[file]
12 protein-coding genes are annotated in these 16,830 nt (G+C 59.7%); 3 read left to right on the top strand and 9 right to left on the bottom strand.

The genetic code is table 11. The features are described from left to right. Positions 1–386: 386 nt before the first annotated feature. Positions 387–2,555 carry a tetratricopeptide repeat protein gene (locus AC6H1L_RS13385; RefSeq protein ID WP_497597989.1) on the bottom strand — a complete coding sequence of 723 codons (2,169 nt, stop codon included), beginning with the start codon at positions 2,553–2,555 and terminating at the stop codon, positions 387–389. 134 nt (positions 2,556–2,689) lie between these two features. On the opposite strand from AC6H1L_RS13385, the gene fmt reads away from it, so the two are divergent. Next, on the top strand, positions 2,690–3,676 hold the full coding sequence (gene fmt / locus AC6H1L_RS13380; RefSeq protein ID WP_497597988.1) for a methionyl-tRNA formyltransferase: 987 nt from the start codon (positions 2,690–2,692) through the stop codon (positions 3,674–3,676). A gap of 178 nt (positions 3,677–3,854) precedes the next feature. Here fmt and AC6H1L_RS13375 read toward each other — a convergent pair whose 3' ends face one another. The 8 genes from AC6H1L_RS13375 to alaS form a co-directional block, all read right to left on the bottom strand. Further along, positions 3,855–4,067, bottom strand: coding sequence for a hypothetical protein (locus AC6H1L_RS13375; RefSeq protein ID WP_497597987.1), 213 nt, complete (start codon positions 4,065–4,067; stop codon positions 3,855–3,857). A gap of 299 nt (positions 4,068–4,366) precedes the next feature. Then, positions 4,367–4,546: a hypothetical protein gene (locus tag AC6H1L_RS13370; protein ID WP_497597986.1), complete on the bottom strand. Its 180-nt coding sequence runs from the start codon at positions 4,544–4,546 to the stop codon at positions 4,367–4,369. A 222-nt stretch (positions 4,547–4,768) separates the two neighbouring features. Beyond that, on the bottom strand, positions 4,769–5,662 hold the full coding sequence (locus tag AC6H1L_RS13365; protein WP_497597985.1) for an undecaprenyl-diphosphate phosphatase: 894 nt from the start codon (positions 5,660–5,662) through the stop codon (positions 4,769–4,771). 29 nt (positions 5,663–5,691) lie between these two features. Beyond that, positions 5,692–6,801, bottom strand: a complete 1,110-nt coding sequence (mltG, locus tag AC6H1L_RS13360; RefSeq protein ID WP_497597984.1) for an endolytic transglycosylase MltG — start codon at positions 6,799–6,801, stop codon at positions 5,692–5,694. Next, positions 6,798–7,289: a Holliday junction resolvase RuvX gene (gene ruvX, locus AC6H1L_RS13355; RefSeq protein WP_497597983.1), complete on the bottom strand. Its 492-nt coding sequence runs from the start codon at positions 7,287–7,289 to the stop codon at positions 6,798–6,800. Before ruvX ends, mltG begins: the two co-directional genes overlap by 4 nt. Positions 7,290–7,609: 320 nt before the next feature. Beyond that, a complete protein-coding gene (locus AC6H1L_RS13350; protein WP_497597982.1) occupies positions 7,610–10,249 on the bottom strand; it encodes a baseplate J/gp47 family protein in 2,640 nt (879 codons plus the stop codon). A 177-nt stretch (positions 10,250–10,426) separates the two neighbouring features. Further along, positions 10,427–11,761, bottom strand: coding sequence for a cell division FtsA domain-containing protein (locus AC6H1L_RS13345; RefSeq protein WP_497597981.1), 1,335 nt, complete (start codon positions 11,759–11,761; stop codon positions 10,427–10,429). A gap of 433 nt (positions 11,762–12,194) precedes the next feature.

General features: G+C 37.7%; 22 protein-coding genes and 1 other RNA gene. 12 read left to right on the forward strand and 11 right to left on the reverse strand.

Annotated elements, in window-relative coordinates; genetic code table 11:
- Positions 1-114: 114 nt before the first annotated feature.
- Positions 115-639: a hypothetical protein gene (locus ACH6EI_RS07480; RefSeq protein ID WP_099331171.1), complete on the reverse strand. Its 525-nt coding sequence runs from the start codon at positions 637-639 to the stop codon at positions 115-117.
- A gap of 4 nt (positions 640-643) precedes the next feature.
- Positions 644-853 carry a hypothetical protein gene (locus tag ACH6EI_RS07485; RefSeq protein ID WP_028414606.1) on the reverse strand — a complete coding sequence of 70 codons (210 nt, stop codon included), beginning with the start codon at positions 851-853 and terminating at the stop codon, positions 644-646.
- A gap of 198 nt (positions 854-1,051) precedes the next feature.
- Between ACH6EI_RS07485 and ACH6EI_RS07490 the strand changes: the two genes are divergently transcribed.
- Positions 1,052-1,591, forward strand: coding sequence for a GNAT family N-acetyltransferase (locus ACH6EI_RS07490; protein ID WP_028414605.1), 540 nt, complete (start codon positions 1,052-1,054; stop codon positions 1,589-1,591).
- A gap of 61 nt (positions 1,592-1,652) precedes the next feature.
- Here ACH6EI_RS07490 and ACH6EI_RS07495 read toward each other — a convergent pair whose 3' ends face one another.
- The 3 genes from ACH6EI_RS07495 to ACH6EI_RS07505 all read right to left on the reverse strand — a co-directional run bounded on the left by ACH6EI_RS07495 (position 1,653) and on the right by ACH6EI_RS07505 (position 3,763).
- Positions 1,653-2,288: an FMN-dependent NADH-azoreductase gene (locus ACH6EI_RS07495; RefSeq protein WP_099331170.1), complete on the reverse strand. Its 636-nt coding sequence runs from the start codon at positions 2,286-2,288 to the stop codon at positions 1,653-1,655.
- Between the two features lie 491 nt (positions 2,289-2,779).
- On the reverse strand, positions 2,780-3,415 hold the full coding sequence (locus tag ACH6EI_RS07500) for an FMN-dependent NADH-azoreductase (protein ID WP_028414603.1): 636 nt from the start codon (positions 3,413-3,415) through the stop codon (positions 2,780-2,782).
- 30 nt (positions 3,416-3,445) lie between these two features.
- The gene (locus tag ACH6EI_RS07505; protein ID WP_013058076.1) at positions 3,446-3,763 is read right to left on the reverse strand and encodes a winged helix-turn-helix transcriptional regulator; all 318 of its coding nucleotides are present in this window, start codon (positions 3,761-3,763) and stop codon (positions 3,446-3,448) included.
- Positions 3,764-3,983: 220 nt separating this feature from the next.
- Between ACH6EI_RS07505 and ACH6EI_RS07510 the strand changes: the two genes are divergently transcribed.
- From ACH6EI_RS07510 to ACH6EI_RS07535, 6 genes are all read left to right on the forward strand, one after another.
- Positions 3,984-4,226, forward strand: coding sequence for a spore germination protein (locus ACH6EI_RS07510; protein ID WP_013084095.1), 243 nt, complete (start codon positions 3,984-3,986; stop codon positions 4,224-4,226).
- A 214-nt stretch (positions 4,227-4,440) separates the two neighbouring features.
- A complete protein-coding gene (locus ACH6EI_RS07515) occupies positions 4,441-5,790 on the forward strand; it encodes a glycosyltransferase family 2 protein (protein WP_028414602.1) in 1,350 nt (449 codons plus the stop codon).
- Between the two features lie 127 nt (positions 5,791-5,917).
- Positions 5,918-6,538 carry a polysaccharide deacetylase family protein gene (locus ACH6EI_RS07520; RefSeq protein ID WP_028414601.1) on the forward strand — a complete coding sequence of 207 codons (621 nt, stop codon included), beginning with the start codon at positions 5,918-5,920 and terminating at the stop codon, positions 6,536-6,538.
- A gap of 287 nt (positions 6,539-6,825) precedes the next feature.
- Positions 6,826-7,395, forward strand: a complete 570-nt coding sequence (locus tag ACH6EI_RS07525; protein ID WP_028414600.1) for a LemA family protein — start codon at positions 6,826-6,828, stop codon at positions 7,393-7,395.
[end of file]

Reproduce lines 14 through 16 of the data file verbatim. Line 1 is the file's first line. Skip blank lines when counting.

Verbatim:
- The 3 genes from ACH6EI_RS07495 to ACH6EI_RS07505 all read right to left on the reverse strand — a co-directional run bounded on the left by ACH6EI_RS07495 (position 1,653) and on the right by ACH6EI_RS07505 (position 3,763).
- Positions 1,653-2,288: an FMN-dependent NADH-azoreductase gene (locus ACH6EI_RS07495; RefSeq protein WP_099331170.1), complete on the reverse strand. Its 636-nt coding sequence runs from the start codon at positions 2,286-2,288 to the stop codon at positions 1,653-1,655.
- Between the two features lie 491 nt (positions 2,289-2,779).